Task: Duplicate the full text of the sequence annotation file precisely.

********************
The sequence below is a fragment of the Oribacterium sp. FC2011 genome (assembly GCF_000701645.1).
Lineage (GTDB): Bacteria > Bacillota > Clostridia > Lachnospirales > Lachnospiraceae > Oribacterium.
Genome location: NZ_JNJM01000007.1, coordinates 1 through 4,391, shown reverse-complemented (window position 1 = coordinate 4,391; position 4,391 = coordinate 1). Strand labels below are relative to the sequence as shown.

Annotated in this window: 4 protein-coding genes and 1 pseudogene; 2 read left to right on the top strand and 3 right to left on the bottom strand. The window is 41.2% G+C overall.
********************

The sequence below is a fragment of the Oribacterium sp. FC2011 genome (assembly GCF_000701645.1).
Lineage (GTDB): Bacteria > Bacillota > Clostridia > Lachnospirales > Lachnospiraceae > Oribacterium.
Genome location: NZ_JNJM01000007.1, coordinates 1 through 4,391, shown reverse-complemented (window position 1 = coordinate 4,391; position 4,391 = coordinate 1). Strand labels below are relative to the sequence as shown.

Annotated in this window: 4 protein-coding genes and 1 pseudogene; 2 read left to right on the top strand and 3 right to left on the bottom strand. The window is 41.2% G+C overall.